The morning of forest kindergarten is spent completely outside, and children who stay for the whole day of the kindergarten program gain the skills needed for first grade preparedness as well, which may involve indoor activities in the onsite classroom. At the Reflection Riding campus children of all ages will be learning more direct skills. While focusing on a different concept each week, they will also participate in long-term projects like tracking migration patterns over the course of the school year. They will learn bushcraft skills, how to work with tools like knives and axes, survival skills, and more.

“It’s that hands on experience that makes the difference,” said Megan Chaney, assistant director of Wauhatchie School. “So when you’re learning those academic subjects like reading and writing and arithmetic you’re applying; you’re doing those hands on experiences that make the connections better. They help push it into your long term memory.”

Lomino has seen first-hand how this kind of learning environment can be beneficial to children; her grandson will be returning for his fourth year of forest kindergarten this school year.

“My middle grandson, who will be turning six next month, he was pretty much my inspiration for forest kindergarten… He’s developed into a little naturalist, I can tell you that for sure. He is very comfortable outside, he knows the names of so many creatures and trees and plants.”

Equal to their objective of teaching children outside is Wauhatchie School’s teacher training program. Since opening their doors in 2015 Lomino has trained 70 teachers from all over the country and the world. She recently completed research with educators in Guangzhou, China, with a written study forthcoming. Whether kindergarten age or retiree age, though, there are plenty of lessons that can be gleaned from the Forest School ethos: to spend as much time in the outdoors as possible, to retain a childlike love of learning, and to never stop exploring.

For more information about the program click here for Forest School principles and moments and here for the Wauhatchie School and a video! 

Spots are still open for this fall. To fill out an application for your child to attend Forest Kindergarten or Forest School, visit the Wauhatchie School website.


About The Author

Bess Turner graduated from Tulane University in 2018 with a BA in English, Anthropology, and Environmental Studies, where she also worked for the Tulane Hullabaloo and the Undergraduate Student Government Sustainability Committee. When she's not writing for Reflection Riding you can find her on the mat, hiking, reading, and searching for the best veggie burger in Chattanooga. You can follow Bess on Instagram @bess_turner

Posted by Bess Turner  | Category: Education

Have you met Crossley?

June 28th, 2018

“Mom’s got a clutch of babies to care for, and he’s got issues,” Reflection Riding Director of Wildlife Tish Gailmard said of the owl nibbling on her finger. “She doesn’t have time to deal with that — out you go. That’s nature. Survival of the fittest.”
With his crossed beak and searching eyes, Crossley is far from your average barred owl. After being discovered in the woods by an ATV rider who brought him to a local wildlife rehabilitator, the little owl came to join the Reflection Riding collection of animals with permanent injuries. In addition to his crossed beak, Crossley has glaucoma in both of his eyes, and is only able to react to light in his right eye and can make out shapes and forms in his left. He may simply seem inquisitive, but Crossley is constantly tilting and moving his head to focus that left eye. He is also mostly hand-fed, although some of his diet he eats on his own.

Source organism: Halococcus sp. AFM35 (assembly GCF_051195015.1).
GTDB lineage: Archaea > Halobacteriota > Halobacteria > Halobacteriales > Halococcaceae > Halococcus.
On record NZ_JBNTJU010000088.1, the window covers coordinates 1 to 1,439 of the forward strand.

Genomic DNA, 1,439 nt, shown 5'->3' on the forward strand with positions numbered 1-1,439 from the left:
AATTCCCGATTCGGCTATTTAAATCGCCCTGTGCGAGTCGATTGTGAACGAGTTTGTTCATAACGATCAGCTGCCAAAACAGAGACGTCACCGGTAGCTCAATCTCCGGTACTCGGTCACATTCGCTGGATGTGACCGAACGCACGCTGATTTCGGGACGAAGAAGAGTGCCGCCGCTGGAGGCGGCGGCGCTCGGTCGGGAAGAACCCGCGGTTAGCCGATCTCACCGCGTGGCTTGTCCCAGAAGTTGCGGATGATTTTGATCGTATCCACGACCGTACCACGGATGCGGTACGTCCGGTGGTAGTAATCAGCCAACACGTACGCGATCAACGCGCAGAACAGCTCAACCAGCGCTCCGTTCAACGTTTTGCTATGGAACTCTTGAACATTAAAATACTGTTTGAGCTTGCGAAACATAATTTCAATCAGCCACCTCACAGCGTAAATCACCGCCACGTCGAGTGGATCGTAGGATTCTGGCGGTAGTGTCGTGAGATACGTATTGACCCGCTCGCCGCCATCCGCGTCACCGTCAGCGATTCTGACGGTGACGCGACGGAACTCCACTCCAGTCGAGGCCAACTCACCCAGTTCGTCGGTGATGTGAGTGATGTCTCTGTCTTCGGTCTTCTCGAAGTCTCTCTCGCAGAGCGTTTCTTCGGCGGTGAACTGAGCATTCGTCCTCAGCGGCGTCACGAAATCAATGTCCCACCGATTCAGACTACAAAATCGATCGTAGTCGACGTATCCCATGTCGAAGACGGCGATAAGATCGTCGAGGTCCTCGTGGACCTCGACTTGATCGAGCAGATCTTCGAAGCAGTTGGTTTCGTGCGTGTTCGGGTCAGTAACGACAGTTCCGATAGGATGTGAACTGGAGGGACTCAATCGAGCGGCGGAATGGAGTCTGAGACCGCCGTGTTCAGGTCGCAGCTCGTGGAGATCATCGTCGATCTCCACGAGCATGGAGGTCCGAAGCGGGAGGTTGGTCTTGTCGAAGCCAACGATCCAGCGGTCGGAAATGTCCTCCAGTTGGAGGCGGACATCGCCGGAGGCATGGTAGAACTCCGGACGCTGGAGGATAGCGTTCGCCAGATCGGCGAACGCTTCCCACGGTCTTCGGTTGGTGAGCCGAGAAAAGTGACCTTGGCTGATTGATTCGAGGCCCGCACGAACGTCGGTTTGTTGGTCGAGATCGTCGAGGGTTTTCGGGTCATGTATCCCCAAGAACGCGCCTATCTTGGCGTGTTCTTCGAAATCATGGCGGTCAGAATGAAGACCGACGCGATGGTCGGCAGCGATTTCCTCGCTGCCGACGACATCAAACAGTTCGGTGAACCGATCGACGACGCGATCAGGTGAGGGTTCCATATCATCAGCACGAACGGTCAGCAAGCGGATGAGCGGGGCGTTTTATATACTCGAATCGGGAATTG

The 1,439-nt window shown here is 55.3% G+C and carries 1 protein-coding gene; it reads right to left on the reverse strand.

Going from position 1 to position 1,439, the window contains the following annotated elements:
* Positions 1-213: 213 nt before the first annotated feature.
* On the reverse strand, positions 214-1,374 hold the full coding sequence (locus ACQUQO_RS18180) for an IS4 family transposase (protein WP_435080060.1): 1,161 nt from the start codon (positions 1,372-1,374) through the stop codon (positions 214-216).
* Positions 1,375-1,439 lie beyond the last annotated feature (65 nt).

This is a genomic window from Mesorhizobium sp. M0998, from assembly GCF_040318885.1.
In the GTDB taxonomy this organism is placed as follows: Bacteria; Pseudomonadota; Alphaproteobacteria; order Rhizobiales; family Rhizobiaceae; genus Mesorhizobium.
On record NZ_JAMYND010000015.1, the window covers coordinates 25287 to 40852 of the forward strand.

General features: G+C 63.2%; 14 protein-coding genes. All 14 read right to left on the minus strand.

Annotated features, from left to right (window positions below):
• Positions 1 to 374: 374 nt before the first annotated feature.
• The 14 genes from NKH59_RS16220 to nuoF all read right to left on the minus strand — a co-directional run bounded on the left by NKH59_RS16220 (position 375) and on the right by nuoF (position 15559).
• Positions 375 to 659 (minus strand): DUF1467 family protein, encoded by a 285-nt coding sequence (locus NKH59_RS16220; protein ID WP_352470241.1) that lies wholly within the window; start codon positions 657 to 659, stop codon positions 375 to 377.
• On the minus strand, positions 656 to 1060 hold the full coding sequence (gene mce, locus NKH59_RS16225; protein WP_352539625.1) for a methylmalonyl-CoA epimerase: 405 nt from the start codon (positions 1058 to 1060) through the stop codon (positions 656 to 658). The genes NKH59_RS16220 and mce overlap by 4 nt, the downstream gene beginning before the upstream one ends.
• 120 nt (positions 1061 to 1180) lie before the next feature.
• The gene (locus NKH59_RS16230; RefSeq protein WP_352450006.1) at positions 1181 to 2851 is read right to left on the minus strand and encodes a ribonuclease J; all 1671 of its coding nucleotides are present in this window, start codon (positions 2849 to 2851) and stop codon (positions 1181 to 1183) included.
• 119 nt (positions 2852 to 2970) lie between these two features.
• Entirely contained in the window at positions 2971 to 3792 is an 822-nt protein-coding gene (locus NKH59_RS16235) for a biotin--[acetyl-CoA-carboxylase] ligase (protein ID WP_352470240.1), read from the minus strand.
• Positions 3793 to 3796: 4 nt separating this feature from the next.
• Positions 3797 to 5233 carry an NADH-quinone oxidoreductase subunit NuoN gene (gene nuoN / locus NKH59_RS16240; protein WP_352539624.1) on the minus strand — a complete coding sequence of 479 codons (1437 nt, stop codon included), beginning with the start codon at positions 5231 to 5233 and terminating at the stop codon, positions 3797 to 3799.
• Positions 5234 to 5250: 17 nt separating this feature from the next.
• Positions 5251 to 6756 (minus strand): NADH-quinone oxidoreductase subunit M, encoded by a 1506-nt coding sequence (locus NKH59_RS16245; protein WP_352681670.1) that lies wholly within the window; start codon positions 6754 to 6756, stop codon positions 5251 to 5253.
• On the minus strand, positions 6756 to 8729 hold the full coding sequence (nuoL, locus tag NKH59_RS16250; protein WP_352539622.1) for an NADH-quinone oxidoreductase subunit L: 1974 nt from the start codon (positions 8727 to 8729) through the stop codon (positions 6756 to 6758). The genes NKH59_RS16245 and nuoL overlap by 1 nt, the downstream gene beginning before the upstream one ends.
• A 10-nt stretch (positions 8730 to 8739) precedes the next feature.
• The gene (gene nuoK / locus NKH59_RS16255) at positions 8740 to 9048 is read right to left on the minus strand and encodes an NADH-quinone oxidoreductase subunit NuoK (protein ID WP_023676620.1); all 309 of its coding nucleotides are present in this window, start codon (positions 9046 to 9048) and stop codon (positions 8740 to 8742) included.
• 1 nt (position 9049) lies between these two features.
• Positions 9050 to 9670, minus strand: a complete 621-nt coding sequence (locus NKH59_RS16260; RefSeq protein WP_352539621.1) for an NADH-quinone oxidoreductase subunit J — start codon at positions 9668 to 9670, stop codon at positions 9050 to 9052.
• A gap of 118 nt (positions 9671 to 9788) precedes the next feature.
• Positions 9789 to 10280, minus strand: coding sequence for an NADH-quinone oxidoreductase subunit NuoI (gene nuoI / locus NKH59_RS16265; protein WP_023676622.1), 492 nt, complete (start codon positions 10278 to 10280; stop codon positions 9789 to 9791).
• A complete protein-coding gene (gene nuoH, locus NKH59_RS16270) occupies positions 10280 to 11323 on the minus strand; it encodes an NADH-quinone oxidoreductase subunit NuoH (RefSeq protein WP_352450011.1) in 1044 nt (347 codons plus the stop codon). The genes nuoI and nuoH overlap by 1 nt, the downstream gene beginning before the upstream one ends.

Photo by Mark McKnight

Barred owls and their distinctive call are a common presence in the southeast, and one that has been around for a long time. Barred owls very rarely migrate even short distances, and fossils from the Pleistocene era dated at least 11,000 years old have been discovered in Tennessee. The females are much larger than the males, as with most predatory birds, and so it is actually not yet possible to tell Crossley’s sex. Want to see one for yourself? Although Crossley is not out for the public to see, Reflection Riding does have a barred owl on exhibit.

While the on-exhibit animals are the ones you can see every day at the native animal exhibit, Reflection Riding has a plethora of animals behind-the-scenes. And although Crossley is an off-exhibit animal, that doesn’t mean you’ll never see him around! Once he matures he will start training to join the other off-exhibit animals in educational programs, teaching in the classroom and at Reflection Riding. 

“If people come in and they have a particular interest in an animal that’s not on exhibit, as long as a wildlife staff person is here, we’ll either bring that animal to the visitor or potentially bring the visitor to the animal,” Gailmard said. “It depends on the animal. Because we want people to come and enjoy and have a really great experience and if they’re looking for a particular animal we want them to be able to see that animal.” 

  

Photos by Bess Turner

While Crossley’s defects most likely occurred in the egg, many of the animals at Reflection Riding are there due to a permanent injury suffered due to human presence in nature. For predatory birds especially, it is important to remember the “apple core theory.” Although throwing an apple core (or any other fruit or food item) out the car window may seem fine as it will biodegrade, it can cause a chain of events harmful to animals. The fruit attracts rodents, the staple of an owl’s diet, and those rodents will bring the owl down to the side of the road and in danger of being hit by a car. Take Gailmard’s word for it: “Save it all and either compost it or get it in the garbage in a proper place. I think it’s really important for people to understand that what we do as humans affects wildlife. And you have to be mindful of that.”

Want to see more of Crossley and other furry friends? Check us out on Instagram! @crossleythebarred @redfoxtoddy


About the Author

Bess Turner graduated from Tulane University in 2018 with a BA in English, Anthropology, and Environmental Studies, where she also worked for the Tulane Hullabaloo and the Undergraduate Student Government Sustainability Committee. When she's not writing for Reflection Riding you can find her on the mat, hiking, reading, and searching for the best veggie burger in Chattanooga. 

You can follow Bess on Instagram @bess_turner

Posted by Bess Turner  | Category: Wildlife